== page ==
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Logarithms!

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Logarithms!

Objective: To understand the history of logarithms and how to use them.

1.) a. 4-4

b. (x3) 3

c. (-x)9

2.) Graph y=4x from (-3, 3)

- In 1614, John Napier discovered the logarithm which made it possible to perform multiplications and divisions by addition and subtraction. (ie: a*b = 10^(log(a)+log(b)) and a/b = 10^(log(a)-log(b)).)
Slide Rule

- The scale started at one because the log of one is zero. Two numbers could be multiplied by measuring the distance from the beginning of the scale to one factor with a pair of dividers, then moving them to start at the other factor and reading the number at the combined distance.

- Finding the index of a logarithmThis is easy if you follow these rules:For numbers with more than 1 digit before the decimal point (10 and above), the index will always be one less than the number of digits before the decimal point. For example, the index of 245.211 is 2, the index of 24521.1 is 4 and the index of 24.5211 is 1.For numbers with just 1 digit before the decimal point (1 to 9), the index will be 0. For numbers less than 1, then index will be one more than the number of zeros between the decimal point and the first significant figure. For example, the index of 0.245211 is (bar) 1, the index of 0.00245211 is (bar) 3 and the index of 0.000245211 is (bar) 4.

- For numbers with just 1 digit before the decimal point (1 to 9), the index will be 0. For numbers less than 1, then index will be one more than the number of zeros between the decimal point and the first significant figure. For example, the index of 0.245211 is (bar) 1, the index of 0.00245211 is (bar) 3 and the index of 0.000245211 is (bar) 4.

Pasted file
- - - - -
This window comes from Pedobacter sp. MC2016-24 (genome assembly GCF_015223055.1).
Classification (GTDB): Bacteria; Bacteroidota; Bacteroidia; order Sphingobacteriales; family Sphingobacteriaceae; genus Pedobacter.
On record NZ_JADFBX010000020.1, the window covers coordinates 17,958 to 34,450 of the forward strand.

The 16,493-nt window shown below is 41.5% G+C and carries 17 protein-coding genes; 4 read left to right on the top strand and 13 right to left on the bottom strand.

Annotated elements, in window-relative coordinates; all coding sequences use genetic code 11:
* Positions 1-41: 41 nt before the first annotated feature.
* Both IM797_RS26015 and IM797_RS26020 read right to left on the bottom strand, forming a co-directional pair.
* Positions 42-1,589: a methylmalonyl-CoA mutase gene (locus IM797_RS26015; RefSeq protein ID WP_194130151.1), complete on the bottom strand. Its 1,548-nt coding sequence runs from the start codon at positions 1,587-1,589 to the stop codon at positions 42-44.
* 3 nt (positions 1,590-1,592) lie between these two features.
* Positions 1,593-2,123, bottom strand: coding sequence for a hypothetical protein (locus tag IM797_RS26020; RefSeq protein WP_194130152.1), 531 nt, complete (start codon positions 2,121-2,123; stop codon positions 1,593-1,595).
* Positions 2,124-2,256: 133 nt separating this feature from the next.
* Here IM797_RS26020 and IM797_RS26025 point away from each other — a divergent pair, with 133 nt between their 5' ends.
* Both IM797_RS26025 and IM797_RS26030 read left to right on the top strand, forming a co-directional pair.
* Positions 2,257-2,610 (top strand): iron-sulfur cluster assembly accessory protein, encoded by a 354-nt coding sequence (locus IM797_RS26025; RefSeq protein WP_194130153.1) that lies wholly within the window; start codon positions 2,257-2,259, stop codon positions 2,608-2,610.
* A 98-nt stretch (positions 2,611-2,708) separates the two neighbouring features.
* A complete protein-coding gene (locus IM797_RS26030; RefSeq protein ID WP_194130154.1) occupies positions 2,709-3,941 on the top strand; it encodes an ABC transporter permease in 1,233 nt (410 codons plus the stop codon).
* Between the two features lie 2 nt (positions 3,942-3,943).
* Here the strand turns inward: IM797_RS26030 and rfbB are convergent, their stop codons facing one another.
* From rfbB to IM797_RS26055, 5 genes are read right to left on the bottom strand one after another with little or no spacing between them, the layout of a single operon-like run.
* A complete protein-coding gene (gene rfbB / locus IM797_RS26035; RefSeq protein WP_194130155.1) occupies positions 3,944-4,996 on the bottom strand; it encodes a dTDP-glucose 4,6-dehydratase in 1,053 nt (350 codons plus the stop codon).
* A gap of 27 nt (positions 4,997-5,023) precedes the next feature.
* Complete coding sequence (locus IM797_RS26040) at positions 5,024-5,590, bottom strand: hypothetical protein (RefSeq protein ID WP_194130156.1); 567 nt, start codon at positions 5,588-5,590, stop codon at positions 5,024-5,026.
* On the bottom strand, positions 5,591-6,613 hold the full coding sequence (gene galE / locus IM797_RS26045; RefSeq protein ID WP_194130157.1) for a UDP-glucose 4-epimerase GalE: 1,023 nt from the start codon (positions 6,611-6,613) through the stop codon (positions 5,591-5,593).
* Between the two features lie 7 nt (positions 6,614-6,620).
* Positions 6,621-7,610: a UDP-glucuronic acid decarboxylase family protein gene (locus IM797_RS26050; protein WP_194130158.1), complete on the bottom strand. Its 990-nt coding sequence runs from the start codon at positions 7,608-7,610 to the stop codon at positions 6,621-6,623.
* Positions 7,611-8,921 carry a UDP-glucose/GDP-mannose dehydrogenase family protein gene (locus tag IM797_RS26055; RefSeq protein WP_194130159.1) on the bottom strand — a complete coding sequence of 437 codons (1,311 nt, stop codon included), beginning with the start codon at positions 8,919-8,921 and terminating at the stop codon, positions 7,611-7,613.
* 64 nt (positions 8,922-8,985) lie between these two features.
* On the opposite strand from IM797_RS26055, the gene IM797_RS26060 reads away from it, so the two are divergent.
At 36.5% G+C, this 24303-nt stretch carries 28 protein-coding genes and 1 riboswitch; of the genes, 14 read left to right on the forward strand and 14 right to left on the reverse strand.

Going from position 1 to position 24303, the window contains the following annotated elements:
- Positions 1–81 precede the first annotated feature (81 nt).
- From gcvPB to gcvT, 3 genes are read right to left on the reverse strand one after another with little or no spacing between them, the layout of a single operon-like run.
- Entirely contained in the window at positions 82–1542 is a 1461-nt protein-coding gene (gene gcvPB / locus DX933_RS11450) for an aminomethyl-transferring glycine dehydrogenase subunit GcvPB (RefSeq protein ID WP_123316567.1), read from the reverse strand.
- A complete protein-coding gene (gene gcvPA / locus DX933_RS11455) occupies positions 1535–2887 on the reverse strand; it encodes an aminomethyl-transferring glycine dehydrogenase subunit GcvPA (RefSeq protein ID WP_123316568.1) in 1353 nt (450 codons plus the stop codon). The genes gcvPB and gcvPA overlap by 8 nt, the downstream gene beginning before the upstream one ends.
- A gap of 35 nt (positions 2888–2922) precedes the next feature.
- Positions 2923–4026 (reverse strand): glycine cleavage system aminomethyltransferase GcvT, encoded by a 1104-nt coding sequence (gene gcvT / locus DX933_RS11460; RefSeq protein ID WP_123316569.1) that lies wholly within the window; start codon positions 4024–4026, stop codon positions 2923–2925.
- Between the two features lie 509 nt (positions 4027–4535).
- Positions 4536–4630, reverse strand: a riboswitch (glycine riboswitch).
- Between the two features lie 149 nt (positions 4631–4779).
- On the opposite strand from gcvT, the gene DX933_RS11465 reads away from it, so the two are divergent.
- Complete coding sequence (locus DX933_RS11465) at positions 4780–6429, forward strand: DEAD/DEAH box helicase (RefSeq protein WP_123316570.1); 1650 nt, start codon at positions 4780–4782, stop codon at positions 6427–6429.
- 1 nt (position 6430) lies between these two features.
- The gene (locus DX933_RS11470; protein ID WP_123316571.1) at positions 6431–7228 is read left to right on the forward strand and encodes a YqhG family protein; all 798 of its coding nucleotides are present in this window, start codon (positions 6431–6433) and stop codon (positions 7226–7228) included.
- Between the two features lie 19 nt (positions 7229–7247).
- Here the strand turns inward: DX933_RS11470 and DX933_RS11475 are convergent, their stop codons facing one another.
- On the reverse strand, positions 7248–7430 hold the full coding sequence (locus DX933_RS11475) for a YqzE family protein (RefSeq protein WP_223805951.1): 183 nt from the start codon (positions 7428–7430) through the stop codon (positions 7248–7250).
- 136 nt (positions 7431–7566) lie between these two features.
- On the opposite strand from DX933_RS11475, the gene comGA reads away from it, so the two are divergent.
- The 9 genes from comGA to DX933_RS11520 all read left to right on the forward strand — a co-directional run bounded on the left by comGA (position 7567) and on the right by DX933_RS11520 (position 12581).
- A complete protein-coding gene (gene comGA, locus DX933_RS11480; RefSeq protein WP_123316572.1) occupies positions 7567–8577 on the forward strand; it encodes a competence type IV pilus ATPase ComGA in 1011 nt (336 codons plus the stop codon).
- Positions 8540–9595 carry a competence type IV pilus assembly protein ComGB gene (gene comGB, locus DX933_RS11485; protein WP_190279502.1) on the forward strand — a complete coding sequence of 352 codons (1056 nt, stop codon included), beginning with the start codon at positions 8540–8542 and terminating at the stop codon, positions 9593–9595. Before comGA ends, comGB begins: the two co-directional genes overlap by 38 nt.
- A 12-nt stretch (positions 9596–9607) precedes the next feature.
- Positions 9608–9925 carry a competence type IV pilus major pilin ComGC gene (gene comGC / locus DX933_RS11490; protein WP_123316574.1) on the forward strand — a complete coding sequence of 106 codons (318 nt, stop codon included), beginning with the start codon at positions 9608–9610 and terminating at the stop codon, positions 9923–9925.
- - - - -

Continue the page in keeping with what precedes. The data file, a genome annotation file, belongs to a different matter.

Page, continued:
- Finding the mantissa of a logarithmUse the numbers at the far left of the table to give the first two significant figures of the number. If there are more than two digits in the number, follow across the table - the column headings give the third digit of the number. The numbers given in the log table represent the mantissa part of the answer.

- Example: To find log 45, follow down the numbers on the far left of the table until you reach 45. The number in the column headed 0 will be the mantissa - the index is 1 (see above) - so log 45 = 1.6532.To find log 456, follow down the numbers on the far left of the table until you reach 45 and take the number in column 6. The index is 2, so log 456 = 2.6590.

- Logarithm- the exponent of the power to which a base number must be raised to equal a given number; log: 2 is the logarithm of 100 to the base 10 (2 = log10 100).
- Exponent- a symbol or number placed above and after another symbol or number to denote the power to which the latter is to be raised: The exponents of the quantities x n , 2 m , y 4 , and 3 5 are, respectively, n, m, 4, and 5.

- http://www.ask.com/bar?q=log+table&page=1&qsrc=2891&dm=all&ab=0&u=http%3A%2F%2Fwww.sosmath.com%2Ftables%2Flogtable%2Flogtable.html&sg=58614rjqbm7dZ5Yovid5ulfI4IfgWdEaKKlL7pyslI8%3D&tsp=1271693663376

- http://www.youtube.com/watch?v=NB_lHeBY26Y

- Slide Rules". The Museum of HP Calculators. 4/20/10 <http://www.hpmuseum.org/sliderul.htm>.
- Unknown, . "Logarithms." edhelper. Unknown, 2010. Web. 20 Apr 2010. <http://edhelper.com/Logarithms20.htm>.
- "Log Tables." Math. DOMEX E-DATA PVT. LTD, 2009. Web. 20 Apr 2010. <http://www.scenta.co.uk/tcaep/maths/number/logtab/index.htm>.